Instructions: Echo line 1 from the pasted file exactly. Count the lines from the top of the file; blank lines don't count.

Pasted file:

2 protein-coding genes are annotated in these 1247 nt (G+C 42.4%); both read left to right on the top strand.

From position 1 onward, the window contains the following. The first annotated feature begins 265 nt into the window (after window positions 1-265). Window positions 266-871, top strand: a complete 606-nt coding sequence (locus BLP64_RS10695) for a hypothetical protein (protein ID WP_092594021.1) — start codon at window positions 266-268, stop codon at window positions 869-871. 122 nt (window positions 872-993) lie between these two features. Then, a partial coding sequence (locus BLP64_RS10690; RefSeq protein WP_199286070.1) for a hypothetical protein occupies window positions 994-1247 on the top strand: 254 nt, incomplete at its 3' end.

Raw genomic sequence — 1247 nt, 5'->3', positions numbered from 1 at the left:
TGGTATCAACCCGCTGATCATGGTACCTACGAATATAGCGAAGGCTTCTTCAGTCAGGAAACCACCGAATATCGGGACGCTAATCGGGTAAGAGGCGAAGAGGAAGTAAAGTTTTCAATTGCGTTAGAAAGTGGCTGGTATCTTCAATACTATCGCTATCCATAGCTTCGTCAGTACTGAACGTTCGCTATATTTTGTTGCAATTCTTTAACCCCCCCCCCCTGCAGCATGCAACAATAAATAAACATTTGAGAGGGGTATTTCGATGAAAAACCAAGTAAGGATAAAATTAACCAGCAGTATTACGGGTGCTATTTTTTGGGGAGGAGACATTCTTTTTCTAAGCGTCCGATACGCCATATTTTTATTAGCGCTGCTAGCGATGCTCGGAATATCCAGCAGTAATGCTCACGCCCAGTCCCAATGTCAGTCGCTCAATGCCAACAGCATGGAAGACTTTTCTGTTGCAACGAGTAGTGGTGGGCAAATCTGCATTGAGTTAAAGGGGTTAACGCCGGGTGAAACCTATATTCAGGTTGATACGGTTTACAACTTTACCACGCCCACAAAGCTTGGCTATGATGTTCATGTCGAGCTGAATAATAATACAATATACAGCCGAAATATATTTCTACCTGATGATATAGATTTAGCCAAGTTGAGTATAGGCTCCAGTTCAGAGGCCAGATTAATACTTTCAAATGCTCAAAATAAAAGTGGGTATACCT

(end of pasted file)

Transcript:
2 protein-coding genes are annotated in these 1247 nt (G+C 42.4%); both read left to right on the top strand.